This book is a doozy. Honestly, I’m not entirely certain how to approach it. From the cover alone I assumed it was a straightforward history of the Haudenosaunee League, also known as the Iroquois Confederacy. Instead, it’s this sprawling, epic, philosophical consideration of the difficulties of peace and what it costs to bring wars to an end. Bruchac prefaces the whole book by discussing how he owes this telling to the late Chief Jake Tekaronianekwen Swamp and Tom Sakokwenionkwas Porter, particularly Jake’s 1996 audio tape of the Peacemaker’s story called “The Peacemaker’s Journey”. Unfamiliar with the story, I came to this and was surprised to find that I identified with its story, but my lens was Christian. The story itself is about the birth of a child dubbed The Peacemaker who grows up to align the Mohawk, Onondaga, Oneida, Cayuga, and Seneca nations. The art is by David Kanietakeron Fadden, who is an Akwesasne Mohawk artist, and grandson of the founder of the Six Nations Indian Museum in Onchiota, New York. If I can give you a spot of advice about reading it, set aside some time. If you’re reading it to kids, maybe read it over the course of a couple days. It’s the kind of story that you finish and then wonder if it’s really for kids or not. Honestly, a lot of this felt very adult, with its themes of peace and proof, miracles and doubters. You’ll feel as if you’ve been watching a movie by the time you get to the end. Only, it’s a movie where the big climax is a fight that doesn’t happen, rather than does. Entirely one-of-a-kind.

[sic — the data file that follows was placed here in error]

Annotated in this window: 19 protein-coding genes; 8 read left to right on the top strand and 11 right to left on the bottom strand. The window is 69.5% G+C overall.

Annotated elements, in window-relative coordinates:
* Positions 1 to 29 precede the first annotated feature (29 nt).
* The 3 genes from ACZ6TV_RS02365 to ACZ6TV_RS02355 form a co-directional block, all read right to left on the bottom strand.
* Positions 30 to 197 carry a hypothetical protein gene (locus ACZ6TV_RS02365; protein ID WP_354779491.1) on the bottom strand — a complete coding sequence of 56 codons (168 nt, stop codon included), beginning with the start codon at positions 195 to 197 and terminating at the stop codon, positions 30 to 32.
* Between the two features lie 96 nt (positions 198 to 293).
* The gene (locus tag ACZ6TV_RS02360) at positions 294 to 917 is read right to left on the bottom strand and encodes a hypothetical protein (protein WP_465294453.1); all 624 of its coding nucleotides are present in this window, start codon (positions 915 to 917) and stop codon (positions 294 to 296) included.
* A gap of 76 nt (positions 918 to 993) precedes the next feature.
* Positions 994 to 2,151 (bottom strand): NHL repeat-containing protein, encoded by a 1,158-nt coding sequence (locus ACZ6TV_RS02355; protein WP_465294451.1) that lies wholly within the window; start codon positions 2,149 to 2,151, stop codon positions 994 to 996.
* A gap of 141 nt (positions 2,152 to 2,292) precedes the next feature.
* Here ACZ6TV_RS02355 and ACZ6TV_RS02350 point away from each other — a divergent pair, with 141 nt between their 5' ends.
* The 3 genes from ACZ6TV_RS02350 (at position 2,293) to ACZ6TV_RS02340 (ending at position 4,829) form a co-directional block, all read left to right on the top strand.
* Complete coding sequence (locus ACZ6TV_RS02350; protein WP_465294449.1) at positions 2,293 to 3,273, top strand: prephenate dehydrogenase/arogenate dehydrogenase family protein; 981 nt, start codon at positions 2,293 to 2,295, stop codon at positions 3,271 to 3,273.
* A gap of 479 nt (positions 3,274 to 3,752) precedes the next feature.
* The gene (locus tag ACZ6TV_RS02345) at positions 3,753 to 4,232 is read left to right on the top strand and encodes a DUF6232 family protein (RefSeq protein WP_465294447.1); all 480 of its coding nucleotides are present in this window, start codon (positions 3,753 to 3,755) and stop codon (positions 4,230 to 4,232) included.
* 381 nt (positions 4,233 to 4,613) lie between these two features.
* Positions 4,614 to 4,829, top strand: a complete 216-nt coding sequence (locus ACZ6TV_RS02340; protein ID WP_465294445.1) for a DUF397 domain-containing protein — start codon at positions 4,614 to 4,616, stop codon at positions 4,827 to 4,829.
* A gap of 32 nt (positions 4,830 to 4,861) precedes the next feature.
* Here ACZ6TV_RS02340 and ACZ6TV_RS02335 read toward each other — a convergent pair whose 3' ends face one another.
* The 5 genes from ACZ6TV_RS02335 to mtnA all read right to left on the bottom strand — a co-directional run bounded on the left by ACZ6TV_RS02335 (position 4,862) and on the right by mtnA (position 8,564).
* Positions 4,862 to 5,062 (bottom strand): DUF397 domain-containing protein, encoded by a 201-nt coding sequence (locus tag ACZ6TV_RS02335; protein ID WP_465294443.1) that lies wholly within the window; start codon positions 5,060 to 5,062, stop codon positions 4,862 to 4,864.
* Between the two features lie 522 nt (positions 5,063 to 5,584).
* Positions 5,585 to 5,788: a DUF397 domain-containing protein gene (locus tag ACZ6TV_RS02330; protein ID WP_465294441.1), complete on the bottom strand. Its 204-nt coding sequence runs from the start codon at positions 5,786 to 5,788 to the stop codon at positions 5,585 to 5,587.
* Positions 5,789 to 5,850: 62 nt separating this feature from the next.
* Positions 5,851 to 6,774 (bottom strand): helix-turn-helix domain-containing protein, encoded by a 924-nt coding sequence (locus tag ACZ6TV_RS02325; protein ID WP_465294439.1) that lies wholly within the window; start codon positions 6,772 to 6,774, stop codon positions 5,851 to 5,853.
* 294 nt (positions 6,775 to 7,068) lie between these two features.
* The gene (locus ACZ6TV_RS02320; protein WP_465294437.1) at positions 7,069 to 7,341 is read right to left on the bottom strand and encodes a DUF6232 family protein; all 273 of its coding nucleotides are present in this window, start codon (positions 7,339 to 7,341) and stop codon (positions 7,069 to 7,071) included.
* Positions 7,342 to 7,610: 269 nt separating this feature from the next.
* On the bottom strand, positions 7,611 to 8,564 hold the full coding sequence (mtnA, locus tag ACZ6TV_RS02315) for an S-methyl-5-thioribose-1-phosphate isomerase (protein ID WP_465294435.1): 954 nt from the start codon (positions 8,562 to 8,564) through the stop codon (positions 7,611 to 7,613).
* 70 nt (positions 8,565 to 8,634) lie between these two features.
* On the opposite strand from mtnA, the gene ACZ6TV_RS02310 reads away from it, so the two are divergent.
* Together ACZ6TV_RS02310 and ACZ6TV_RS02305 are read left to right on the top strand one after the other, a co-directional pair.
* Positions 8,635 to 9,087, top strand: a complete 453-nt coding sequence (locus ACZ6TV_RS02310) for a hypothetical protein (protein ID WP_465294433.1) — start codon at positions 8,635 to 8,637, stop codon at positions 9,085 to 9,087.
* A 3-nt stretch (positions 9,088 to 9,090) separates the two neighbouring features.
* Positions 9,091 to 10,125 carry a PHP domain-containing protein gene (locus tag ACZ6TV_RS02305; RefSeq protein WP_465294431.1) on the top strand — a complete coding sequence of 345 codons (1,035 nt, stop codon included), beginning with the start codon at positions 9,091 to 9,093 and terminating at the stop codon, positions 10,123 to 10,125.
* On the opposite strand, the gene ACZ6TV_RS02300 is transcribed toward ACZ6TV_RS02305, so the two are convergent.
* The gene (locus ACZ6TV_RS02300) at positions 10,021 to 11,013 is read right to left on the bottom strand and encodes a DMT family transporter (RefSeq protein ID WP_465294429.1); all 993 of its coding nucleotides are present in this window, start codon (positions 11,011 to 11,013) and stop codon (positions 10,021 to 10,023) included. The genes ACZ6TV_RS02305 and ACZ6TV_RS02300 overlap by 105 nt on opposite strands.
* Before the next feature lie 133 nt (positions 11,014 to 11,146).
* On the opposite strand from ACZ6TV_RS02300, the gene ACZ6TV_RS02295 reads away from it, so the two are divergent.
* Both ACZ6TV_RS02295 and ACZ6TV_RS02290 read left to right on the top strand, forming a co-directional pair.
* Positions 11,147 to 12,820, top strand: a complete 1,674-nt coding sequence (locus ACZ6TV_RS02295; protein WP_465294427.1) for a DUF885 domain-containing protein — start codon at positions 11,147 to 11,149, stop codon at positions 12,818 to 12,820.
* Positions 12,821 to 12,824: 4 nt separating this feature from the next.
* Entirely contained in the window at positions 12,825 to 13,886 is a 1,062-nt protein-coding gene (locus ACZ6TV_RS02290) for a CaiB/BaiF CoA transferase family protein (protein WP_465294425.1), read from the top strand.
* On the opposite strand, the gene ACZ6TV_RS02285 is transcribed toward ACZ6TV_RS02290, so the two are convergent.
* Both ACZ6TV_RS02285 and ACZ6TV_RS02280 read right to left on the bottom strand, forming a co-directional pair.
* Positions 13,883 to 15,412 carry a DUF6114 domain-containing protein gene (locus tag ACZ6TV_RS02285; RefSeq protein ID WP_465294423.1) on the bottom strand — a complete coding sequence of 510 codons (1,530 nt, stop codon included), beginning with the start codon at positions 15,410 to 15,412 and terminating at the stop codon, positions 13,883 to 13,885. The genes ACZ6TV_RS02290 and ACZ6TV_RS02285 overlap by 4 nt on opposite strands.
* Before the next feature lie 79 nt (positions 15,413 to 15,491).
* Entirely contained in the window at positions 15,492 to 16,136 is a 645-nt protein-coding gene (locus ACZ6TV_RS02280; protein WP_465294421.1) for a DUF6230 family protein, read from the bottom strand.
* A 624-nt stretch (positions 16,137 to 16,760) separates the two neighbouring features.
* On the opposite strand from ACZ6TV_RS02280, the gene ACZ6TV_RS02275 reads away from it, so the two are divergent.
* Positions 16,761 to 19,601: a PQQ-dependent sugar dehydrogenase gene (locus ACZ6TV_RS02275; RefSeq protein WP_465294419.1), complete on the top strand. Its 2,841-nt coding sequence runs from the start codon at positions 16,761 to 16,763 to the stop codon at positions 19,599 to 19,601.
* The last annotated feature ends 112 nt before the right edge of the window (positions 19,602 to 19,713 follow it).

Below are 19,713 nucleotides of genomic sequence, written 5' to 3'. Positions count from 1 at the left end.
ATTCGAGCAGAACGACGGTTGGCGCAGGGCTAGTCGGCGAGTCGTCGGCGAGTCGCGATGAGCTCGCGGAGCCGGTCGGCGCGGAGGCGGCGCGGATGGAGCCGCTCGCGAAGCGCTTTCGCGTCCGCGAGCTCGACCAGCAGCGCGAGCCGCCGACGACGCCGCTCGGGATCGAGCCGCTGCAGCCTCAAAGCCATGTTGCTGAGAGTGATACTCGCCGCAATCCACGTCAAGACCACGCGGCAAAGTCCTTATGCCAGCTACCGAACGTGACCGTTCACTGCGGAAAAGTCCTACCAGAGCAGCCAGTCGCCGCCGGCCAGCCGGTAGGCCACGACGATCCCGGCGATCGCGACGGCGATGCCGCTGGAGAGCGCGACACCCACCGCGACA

The Robin and the Fir Tree by Hans Christian Andersen, retold by Jason Jameson
I mean, this is Hans Christian Andersen we’re talking about. One way or another, somebody’s going to die in the course of this fairy tale. That’s just his way (except bizarrely in “The Emperor’s New Clothes”, but that’s neither here nor there). Jameson’s version captures that melancholy (even the happy moments are pierced with sadness) but the real standout here is his art. This is like Steampunk Andersen. The bird, the tree, the neck of a stag, they’re all retrofitted with Irish crosses that turn gearlike at times. It’s a gorgeous and confounding style, and inconsistent enough to keep you paying attention. Though it looks like a Christmas story at the outset, don’t fall for it. This would be better served as a circle of life kind of tale. And hey, unlike in “The Happy Prince”, the bird at least gets to live in this one! I call that progress.
Run, Little Chaski! An Inka Trail Adventure by Mariana Llanos, ill. Mariana Ruiz Johnson
Entrusted with a royal message, Little Chaski longs to be strong, swift, and sharp. But when different animals need help on his route, will he stop to aid them or continue on his way? Okay, I’m on board. Mariana Llanos isn’t interested in defining all the Quechua words she sprinkled throughout the text. The Glossary at the end should be more than enough to help native English speakers figure out the best way to read it aloud (though I recommend you give it a spin on your own before you debut it with a kid or group). And the eye-popping illustrations follow the classic folktale Rule of Threes. There are three qualities Chaski must exhibit and each time he exhibits one of those qualities the text quietly takes note. I enjoyed the explanation of what a chaskis was and the spelling of “Inka” rather than “Inca” is noteworthy. Definitely needs more reads.
Saint Spotting or How to Read a Church by Chris Raschka